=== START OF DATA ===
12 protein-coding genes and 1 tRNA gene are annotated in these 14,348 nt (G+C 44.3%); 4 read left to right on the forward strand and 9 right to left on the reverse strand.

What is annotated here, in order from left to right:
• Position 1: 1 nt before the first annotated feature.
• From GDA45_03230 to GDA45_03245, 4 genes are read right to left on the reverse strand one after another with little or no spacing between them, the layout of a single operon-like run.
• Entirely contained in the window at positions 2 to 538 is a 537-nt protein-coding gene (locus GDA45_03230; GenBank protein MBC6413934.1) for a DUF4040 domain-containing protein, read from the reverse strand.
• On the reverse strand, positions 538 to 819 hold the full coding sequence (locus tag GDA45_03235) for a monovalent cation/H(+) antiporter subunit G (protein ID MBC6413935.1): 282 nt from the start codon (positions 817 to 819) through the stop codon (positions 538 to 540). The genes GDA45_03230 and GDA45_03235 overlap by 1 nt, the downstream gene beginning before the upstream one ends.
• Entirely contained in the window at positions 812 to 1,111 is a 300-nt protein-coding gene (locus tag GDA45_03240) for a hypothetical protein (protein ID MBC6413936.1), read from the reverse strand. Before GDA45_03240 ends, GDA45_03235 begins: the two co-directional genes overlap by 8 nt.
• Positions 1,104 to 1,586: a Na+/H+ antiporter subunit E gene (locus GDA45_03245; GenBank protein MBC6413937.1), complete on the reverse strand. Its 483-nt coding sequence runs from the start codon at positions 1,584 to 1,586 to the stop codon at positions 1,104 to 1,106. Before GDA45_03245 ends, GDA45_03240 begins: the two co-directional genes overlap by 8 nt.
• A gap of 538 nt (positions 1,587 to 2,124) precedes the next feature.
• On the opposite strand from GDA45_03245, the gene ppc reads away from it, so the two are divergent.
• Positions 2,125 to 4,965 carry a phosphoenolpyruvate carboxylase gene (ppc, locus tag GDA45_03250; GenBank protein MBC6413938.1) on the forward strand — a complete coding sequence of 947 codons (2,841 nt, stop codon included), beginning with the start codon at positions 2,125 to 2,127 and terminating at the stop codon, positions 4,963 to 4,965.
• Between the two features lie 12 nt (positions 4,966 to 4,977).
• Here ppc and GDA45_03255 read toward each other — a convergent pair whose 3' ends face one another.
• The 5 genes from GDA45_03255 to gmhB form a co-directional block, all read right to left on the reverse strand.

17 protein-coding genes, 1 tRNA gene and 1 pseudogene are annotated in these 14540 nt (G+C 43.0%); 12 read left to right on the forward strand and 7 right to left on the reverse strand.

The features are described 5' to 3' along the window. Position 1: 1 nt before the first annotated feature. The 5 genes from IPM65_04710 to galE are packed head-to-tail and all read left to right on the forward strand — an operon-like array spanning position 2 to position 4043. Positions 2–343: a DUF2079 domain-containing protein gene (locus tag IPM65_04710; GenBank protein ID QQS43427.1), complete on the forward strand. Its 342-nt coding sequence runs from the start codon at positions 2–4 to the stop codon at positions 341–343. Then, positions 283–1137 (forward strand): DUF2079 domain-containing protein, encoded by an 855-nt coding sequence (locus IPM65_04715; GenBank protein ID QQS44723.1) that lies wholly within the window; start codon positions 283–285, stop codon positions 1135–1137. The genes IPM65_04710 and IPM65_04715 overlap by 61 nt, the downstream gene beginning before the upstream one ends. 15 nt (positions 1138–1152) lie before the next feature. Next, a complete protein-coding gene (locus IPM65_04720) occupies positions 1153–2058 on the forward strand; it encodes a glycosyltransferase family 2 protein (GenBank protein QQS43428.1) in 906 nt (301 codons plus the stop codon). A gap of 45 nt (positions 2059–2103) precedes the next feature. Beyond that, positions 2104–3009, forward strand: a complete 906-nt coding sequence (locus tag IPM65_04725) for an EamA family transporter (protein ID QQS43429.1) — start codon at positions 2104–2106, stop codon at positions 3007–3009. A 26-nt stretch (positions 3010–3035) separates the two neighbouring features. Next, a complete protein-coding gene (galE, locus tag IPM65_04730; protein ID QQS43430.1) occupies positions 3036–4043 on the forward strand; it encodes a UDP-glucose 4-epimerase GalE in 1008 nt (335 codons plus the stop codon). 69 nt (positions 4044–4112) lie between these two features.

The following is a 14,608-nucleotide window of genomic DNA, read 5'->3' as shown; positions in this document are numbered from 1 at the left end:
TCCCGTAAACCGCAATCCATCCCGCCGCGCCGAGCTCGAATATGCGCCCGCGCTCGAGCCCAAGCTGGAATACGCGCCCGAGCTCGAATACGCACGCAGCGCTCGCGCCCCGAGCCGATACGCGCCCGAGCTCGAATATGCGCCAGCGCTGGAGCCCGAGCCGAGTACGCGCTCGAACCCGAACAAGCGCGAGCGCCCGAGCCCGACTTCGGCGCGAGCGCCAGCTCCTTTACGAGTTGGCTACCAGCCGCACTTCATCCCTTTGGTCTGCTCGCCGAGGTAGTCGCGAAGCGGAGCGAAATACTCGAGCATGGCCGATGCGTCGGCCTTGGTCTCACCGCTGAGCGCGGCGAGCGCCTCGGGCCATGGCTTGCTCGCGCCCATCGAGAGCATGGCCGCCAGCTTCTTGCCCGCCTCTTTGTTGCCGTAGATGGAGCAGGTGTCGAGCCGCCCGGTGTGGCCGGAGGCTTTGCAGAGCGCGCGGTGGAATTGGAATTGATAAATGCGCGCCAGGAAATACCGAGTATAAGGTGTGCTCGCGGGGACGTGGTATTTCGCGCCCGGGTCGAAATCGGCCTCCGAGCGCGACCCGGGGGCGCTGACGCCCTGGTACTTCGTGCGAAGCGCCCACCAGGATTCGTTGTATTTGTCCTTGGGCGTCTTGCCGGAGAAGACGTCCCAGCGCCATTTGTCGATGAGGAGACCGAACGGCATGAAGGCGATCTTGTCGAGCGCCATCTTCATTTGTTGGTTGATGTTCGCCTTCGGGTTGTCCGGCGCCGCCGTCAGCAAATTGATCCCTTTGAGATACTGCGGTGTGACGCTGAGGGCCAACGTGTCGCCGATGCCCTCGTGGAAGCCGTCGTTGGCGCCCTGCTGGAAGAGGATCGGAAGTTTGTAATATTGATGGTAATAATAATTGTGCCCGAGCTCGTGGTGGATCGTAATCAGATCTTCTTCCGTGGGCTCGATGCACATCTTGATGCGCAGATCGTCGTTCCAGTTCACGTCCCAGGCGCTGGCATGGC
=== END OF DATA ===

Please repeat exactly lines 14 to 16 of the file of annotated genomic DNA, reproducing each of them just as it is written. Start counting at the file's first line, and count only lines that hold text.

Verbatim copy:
• The 5 genes from GDA45_03255 to gmhB form a co-directional block, all read right to left on the reverse strand.

17 protein-coding genes, 1 tRNA gene and 1 pseudogene are annotated in these 14540 nt (G+C 43.0%); 12 read left to right on the forward strand and 7 right to left on the reverse strand.

The features are described 5' to 3' along the window. Position 1: 1 nt before the first annotated feature. The 5 genes from IPM65_04710 to galE are packed head-to-tail and all read left to right on the forward strand — an operon-like array spanning position 2 to position 4043. Positions 2–343: a DUF2079 domain-containing protein gene (locus tag IPM65_04710; GenBank protein ID QQS43427.1), complete on the forward strand. Its 342-nt coding sequence runs from the start codon at positions 2–4 to the stop codon at positions 341–343. Then, positions 283–1137 (forward strand): DUF2079 domain-containing protein, encoded by an 855-nt coding sequence (locus IPM65_04715; GenBank protein ID QQS44723.1) that lies wholly within the window; start codon positions 283–285, stop codon positions 1135–1137. The genes IPM65_04710 and IPM65_04715 overlap by 61 nt, the downstream gene beginning before the upstream one ends. 15 nt (positions 1138–1152) lie before the next feature. Next, a complete protein-coding gene (locus IPM65_04720) occupies positions 1153–2058 on the forward strand; it encodes a glycosyltransferase family 2 protein (GenBank protein QQS43428.1) in 906 nt (301 codons plus the stop codon). A gap of 45 nt (positions 2059–2103) precedes the next feature. Beyond that, positions 2104–3009, forward strand: a complete 906-nt coding sequence (locus tag IPM65_04725) for an EamA family transporter (protein ID QQS43429.1) — start codon at positions 2104–2106, stop codon at positions 3007–3009. A 26-nt stretch (positions 3010–3035) separates the two neighbouring features. Next, a complete protein-coding gene (galE, locus tag IPM65_04730; protein ID QQS43430.1) occupies positions 3036–4043 on the forward strand; it encodes a UDP-glucose 4-epimerase GalE in 1008 nt (335 codons plus the stop codon). 69 nt (positions 4044–4112) lie between these two features.